The Americans on their own initiative followed up the work of what started out as an unauthorised souvenir hunt, their gallantly, in broad daylight, cleared the whole spur by nightfall on 10 August. For this effort the US Regt was transferred to be under command 4 Div.

On 10 August, as 4 Div had experienced the worst of the fighting; it was removed from the line and replaced by 3 Div. With his command straddling the Somme, Monash devised a new strategy to take the peninsulas created by the river's meanders. Instead of attacking along the river, where each bit of high ground required a costly assault, investing peninsula after peninsula gave the enemy a choice, cross the river, an action their force was not prepared for, or decide for them the war was over. Many chose the latter. Crossing the river would have involved swimming leaving their heavy weapons, to a shore held by their Australian nemesis.

This plan was used to take the Etinehem Spur on the night of 10/11 August. It worked, including the first use of tanks at night. The only hiccup was an attack by a flight of German bombers. This killed the commander 10 Bde and caused confusion. Nonetheless the situation was resolved by 1200 on 11 August. There were 300 prisoners. The northern flank was secured.

In the south, 1 Div eventually took Lihons after hard fighting that yielded 20 field guns and hundreds of machine guns, then successfully held it against a determined counter attack.

There were some distractions for Monash. A string of congratulatory visits. 11 August saw Field Marshal Haig drop-in along with Premier Clemenceau. On 12 August King George V knighted Monash at Bertangles; a high ranking honour, second only to the Order of the Garter. The guard of honour at the ceremony consisted of 500 men who had taken part in the battle of Amiens. There was also a booty display, the King expressing concern that the captured German horses may take some time to learn Strine.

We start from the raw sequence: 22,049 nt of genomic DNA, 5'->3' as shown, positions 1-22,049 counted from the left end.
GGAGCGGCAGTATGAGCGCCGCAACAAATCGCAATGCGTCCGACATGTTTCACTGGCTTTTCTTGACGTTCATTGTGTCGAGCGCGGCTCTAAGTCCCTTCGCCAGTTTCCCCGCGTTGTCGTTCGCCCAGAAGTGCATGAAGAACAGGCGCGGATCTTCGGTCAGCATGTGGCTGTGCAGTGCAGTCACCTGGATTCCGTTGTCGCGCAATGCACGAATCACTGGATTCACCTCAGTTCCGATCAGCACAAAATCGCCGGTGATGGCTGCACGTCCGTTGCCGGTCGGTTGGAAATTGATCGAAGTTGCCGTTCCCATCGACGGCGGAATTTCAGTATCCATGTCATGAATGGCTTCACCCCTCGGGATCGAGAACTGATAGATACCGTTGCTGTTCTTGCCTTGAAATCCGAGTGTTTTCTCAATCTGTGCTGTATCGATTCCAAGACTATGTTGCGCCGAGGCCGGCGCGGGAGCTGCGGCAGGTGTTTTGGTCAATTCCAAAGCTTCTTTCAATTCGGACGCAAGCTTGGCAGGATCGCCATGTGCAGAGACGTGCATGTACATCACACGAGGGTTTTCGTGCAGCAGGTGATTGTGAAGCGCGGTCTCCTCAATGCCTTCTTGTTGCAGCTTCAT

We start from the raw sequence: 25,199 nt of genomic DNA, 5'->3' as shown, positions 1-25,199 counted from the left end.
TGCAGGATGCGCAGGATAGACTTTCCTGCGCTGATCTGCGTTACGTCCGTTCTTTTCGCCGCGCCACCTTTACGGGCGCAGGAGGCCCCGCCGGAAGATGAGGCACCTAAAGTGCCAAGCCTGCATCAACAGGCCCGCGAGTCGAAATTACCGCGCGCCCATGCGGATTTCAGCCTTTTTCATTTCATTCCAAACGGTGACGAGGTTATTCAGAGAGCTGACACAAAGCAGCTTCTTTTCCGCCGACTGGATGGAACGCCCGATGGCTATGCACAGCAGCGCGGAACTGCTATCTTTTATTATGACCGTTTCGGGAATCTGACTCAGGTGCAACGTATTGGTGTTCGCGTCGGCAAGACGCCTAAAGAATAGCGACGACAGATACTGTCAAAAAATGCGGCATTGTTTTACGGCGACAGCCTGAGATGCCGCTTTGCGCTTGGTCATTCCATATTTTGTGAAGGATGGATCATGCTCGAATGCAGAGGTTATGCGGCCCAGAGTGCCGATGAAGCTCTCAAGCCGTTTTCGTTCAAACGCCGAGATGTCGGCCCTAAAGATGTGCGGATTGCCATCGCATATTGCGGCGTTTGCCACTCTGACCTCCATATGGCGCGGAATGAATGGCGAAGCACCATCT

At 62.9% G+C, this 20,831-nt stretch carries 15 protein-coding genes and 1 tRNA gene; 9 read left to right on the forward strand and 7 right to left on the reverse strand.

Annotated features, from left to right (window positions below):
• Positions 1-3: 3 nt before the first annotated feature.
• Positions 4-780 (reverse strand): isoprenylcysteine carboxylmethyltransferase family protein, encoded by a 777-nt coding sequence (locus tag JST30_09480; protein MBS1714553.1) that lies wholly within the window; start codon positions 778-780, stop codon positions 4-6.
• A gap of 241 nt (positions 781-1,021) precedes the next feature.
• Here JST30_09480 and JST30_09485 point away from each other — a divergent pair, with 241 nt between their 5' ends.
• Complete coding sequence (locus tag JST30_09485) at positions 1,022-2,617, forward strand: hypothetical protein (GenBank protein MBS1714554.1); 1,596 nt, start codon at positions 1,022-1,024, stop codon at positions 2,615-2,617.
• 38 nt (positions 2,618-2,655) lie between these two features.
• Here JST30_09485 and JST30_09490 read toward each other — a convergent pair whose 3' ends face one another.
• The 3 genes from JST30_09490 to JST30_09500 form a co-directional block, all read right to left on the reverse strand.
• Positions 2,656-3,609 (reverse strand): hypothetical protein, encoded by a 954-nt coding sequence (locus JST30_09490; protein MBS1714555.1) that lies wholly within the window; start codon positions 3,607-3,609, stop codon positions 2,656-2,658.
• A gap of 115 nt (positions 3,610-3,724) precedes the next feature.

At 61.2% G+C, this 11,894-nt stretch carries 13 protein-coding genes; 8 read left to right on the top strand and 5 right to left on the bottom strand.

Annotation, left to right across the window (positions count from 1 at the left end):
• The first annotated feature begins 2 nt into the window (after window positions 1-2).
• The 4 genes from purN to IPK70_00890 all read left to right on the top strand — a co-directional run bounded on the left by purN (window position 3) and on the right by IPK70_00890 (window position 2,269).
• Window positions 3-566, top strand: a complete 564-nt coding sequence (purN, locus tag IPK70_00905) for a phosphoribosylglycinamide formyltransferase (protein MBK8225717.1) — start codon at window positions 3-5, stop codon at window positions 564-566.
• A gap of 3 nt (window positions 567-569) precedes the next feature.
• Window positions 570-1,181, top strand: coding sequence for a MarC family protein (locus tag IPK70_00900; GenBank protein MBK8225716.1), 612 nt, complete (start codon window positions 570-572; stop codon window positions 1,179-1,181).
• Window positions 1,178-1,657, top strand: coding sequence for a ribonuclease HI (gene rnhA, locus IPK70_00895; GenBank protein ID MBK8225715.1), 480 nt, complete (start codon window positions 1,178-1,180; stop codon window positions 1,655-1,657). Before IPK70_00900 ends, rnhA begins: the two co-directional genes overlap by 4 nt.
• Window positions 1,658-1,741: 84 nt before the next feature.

Knighted in the field The combat veteran guard

As the advance progressed in the south, it became apparent the enemy had recovered from the shock of 8 August. Pushing forward using open warfare tactics was becoming costly. Lieutenants General Monash and Currie recommended to the Army Commander General Rawlinson that there be a temporary halt. This would enable resources to be assembled and troops rested for another set-piece blow on 15 August. The blow, however, did not happen. The Canadians pleaded without Monash's knowledge to be withdrawn from the line and sent to Arras. They had found the ground to their front when they assumed the offensive on 9 August not suited to their method of operation. Rawlinson's decision to switch the offensive posture of his corps proved to be disastrous. The weakness confronting the Australians was not exploited, the ground on the Canadian front delayed their advance, giving time for the enemy to reinforce the Amiens front and regain his defensive resolve.

This emphasised the importance of Australia and Monash as a leader in the 100 days offensive that won the war. The French did not want to advance so had to be replaced, the British lacked resolve at Chipilli Spur, and lacked command effectiveness in not allowing the Australians to exploit on 9 August. And the Canadians wilted when the going got rough.

12 August saw the Canadians withdrawn and the Australians assuming a front of 16 kilometres. Monash was commanding an international Army. 13 Bde and 131 US Regt [a US Regiment consists of three battalions, equivalent to an Australian brigade] north of the Somme was split from 4 Div and given its own artillery, supply and signals "Liaison Force" became another Division equivalent under the command of Brigadier General Sydney Herring, GOC 13 Bde reporting to Monash. To in part compensate for the departure of the Canadians, the British 17 Division was placed under Australian command. 7 Divisions in total, from three nations.